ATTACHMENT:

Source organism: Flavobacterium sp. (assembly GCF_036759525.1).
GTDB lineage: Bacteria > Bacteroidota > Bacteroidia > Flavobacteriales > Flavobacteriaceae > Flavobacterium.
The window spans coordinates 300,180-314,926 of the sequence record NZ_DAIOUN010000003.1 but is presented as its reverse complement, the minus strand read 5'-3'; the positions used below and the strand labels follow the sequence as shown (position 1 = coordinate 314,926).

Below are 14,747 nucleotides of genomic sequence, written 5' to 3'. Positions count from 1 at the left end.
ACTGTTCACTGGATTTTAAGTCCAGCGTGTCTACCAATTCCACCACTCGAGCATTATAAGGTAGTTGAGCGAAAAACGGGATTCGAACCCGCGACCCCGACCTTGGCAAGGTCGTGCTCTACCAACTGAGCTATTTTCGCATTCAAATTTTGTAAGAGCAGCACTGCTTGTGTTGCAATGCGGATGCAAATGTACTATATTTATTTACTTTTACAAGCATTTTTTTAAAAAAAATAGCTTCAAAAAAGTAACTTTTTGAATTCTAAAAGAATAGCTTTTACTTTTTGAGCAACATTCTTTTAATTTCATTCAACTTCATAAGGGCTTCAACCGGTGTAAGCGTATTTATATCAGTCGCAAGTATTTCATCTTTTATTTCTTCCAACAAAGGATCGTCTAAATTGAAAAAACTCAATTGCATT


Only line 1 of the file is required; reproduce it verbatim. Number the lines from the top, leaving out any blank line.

Source organism: Flavobacterium sp. (assembly GCF_036759525.1).